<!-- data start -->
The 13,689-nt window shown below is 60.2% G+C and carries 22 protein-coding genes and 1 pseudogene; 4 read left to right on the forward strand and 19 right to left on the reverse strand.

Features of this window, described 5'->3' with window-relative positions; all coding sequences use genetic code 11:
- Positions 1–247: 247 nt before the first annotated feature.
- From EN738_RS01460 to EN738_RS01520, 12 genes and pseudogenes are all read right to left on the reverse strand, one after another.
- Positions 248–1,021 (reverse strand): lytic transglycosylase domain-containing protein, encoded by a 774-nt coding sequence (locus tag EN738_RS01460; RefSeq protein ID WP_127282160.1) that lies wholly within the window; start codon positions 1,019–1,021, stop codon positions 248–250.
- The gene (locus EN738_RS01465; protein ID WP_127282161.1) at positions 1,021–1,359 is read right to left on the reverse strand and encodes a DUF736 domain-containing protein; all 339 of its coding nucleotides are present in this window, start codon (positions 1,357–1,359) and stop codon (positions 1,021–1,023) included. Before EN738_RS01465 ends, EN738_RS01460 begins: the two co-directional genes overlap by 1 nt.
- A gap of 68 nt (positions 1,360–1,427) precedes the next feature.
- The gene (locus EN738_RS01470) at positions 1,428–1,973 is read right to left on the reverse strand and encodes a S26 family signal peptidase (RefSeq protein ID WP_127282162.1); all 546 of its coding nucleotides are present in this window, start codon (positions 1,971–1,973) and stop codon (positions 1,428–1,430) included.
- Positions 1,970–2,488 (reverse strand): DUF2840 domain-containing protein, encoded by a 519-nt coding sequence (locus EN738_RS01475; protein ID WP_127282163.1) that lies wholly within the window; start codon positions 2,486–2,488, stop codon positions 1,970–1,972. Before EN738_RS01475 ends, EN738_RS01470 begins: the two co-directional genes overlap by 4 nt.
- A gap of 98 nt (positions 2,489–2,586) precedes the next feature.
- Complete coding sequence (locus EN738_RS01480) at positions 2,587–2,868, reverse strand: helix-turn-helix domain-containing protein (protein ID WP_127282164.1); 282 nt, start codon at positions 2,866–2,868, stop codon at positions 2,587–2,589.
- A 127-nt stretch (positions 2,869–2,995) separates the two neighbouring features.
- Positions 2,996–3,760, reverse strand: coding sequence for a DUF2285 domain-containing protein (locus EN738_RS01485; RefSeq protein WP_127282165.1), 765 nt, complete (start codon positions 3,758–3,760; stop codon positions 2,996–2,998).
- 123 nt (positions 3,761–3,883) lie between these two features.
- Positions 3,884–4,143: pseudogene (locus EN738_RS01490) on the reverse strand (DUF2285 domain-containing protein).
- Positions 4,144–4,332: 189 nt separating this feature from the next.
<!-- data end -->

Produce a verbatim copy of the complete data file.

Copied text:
The 13,689-nt window shown below is 60.2% G+C and carries 22 protein-coding genes and 1 pseudogene; 4 read left to right on the forward strand and 19 right to left on the reverse strand.

Features of this window, described 5'->3' with window-relative positions; all coding sequences use genetic code 11:
- Positions 1–247: 247 nt before the first annotated feature.
- From EN738_RS01460 to EN738_RS01520, 12 genes and pseudogenes are all read right to left on the reverse strand, one after another.
- Positions 248–1,021 (reverse strand): lytic transglycosylase domain-containing protein, encoded by a 774-nt coding sequence (locus tag EN738_RS01460; RefSeq protein ID WP_127282160.1) that lies wholly within the window; start codon positions 1,019–1,021, stop codon positions 248–250.
- The gene (locus EN738_RS01465; protein ID WP_127282161.1) at positions 1,021–1,359 is read right to left on the reverse strand and encodes a DUF736 domain-containing protein; all 339 of its coding nucleotides are present in this window, start codon (positions 1,357–1,359) and stop codon (positions 1,021–1,023) included. Before EN738_RS01465 ends, EN738_RS01460 begins: the two co-directional genes overlap by 1 nt.
- A gap of 68 nt (positions 1,360–1,427) precedes the next feature.
- The gene (locus EN738_RS01470) at positions 1,428–1,973 is read right to left on the reverse strand and encodes a S26 family signal peptidase (RefSeq protein ID WP_127282162.1); all 546 of its coding nucleotides are present in this window, start codon (positions 1,971–1,973) and stop codon (positions 1,428–1,430) included.
- Positions 1,970–2,488 (reverse strand): DUF2840 domain-containing protein, encoded by a 519-nt coding sequence (locus EN738_RS01475; protein ID WP_127282163.1) that lies wholly within the window; start codon positions 2,486–2,488, stop codon positions 1,970–1,972. Before EN738_RS01475 ends, EN738_RS01470 begins: the two co-directional genes overlap by 4 nt.
- A gap of 98 nt (positions 2,489–2,586) precedes the next feature.
- Complete coding sequence (locus EN738_RS01480) at positions 2,587–2,868, reverse strand: helix-turn-helix domain-containing protein (protein ID WP_127282164.1); 282 nt, start codon at positions 2,866–2,868, stop codon at positions 2,587–2,589.
- A 127-nt stretch (positions 2,869–2,995) separates the two neighbouring features.
- Positions 2,996–3,760, reverse strand: coding sequence for a DUF2285 domain-containing protein (locus EN738_RS01485; RefSeq protein WP_127282165.1), 765 nt, complete (start codon positions 3,758–3,760; stop codon positions 2,996–2,998).
- 123 nt (positions 3,761–3,883) lie between these two features.
- Positions 3,884–4,143: pseudogene (locus EN738_RS01490) on the reverse strand (DUF2285 domain-containing protein).
- Positions 4,144–4,332: 189 nt separating this feature from the next.